National Museum of African American History & Culture
The National Museum of African American History and Culture is the only national museum devoted exclusively to the documentation of African American life, history, and culture.
Juneteenth is the oldest nationally celebrated commemoration of the ending of slavery in the United States. Dating back to 1865, it was on June 19th that the Union soldiers, led by Major General Gordon Granger, landed at Galveston, Texas with news that the war had ended and that the enslaved were now free.
Founded in 1925 and is the nation's oldest and largest national network of predominantly African-American attorneys and judges. It represents the interests of approximately 65,000 lawyers, judges, law professors and law students.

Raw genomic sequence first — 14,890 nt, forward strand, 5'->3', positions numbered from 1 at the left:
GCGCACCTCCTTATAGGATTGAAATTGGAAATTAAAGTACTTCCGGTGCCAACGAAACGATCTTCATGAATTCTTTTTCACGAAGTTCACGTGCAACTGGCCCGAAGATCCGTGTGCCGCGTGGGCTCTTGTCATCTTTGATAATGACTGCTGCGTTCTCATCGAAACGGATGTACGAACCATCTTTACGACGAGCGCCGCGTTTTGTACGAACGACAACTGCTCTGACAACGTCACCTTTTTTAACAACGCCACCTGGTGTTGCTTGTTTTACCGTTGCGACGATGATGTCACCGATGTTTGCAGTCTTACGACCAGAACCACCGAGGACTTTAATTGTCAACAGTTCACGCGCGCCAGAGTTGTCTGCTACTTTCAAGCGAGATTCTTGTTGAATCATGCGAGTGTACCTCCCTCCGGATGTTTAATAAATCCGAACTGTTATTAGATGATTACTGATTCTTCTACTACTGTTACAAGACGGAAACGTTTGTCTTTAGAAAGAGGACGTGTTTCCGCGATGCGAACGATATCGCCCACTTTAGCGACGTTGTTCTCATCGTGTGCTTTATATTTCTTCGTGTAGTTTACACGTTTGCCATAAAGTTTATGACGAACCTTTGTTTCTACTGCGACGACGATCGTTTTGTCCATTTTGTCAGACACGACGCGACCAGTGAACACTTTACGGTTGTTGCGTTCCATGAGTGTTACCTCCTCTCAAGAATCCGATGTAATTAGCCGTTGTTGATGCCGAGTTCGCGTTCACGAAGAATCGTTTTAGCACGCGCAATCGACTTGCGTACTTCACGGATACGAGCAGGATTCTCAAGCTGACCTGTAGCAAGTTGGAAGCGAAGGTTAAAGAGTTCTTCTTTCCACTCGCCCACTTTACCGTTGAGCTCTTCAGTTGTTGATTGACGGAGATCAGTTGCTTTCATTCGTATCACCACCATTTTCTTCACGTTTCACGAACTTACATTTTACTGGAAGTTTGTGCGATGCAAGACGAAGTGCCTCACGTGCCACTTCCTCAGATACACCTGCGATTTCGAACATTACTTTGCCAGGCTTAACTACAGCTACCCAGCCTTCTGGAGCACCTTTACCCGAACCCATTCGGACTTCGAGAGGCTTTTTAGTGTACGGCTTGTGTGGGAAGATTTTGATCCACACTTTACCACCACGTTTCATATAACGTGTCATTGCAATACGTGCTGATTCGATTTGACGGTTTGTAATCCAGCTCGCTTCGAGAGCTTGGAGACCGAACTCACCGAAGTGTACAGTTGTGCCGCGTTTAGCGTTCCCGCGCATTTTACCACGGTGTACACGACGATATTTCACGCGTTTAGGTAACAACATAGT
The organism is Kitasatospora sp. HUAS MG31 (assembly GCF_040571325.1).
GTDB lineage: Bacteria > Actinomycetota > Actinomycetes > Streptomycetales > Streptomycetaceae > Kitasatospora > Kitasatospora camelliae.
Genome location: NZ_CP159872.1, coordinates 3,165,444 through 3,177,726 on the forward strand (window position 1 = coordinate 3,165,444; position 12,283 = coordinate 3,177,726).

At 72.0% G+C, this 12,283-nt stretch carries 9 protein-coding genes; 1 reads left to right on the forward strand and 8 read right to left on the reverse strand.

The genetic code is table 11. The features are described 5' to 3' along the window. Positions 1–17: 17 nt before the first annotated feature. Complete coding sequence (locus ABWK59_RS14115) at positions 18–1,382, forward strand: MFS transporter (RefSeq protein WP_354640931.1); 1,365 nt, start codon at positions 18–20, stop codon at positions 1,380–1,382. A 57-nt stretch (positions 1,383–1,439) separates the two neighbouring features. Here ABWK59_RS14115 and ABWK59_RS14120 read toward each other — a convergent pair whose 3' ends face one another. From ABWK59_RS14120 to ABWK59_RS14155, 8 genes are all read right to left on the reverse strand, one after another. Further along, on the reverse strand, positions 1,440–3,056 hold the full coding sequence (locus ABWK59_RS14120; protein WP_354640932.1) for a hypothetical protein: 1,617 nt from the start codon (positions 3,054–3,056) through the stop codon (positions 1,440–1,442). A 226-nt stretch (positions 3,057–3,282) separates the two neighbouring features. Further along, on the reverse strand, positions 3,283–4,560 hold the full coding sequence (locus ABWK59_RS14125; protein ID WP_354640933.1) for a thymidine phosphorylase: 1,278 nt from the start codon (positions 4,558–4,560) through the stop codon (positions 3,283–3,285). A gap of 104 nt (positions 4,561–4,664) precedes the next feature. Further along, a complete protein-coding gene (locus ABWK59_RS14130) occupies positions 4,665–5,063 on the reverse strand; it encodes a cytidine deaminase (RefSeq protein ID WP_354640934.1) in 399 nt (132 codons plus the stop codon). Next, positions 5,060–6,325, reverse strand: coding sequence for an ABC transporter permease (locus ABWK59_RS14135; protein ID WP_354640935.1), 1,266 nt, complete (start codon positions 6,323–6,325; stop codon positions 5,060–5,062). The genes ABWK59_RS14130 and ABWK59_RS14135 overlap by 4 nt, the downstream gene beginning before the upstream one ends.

Juneteenth is considered the longest running African-American holiday. It is observed via local celebrations with traditions such as reading the Emancipation Proclamation and singing Spirituals. Celebrations also include picnics, festivals, showcasing African American artists and writers, and lectures.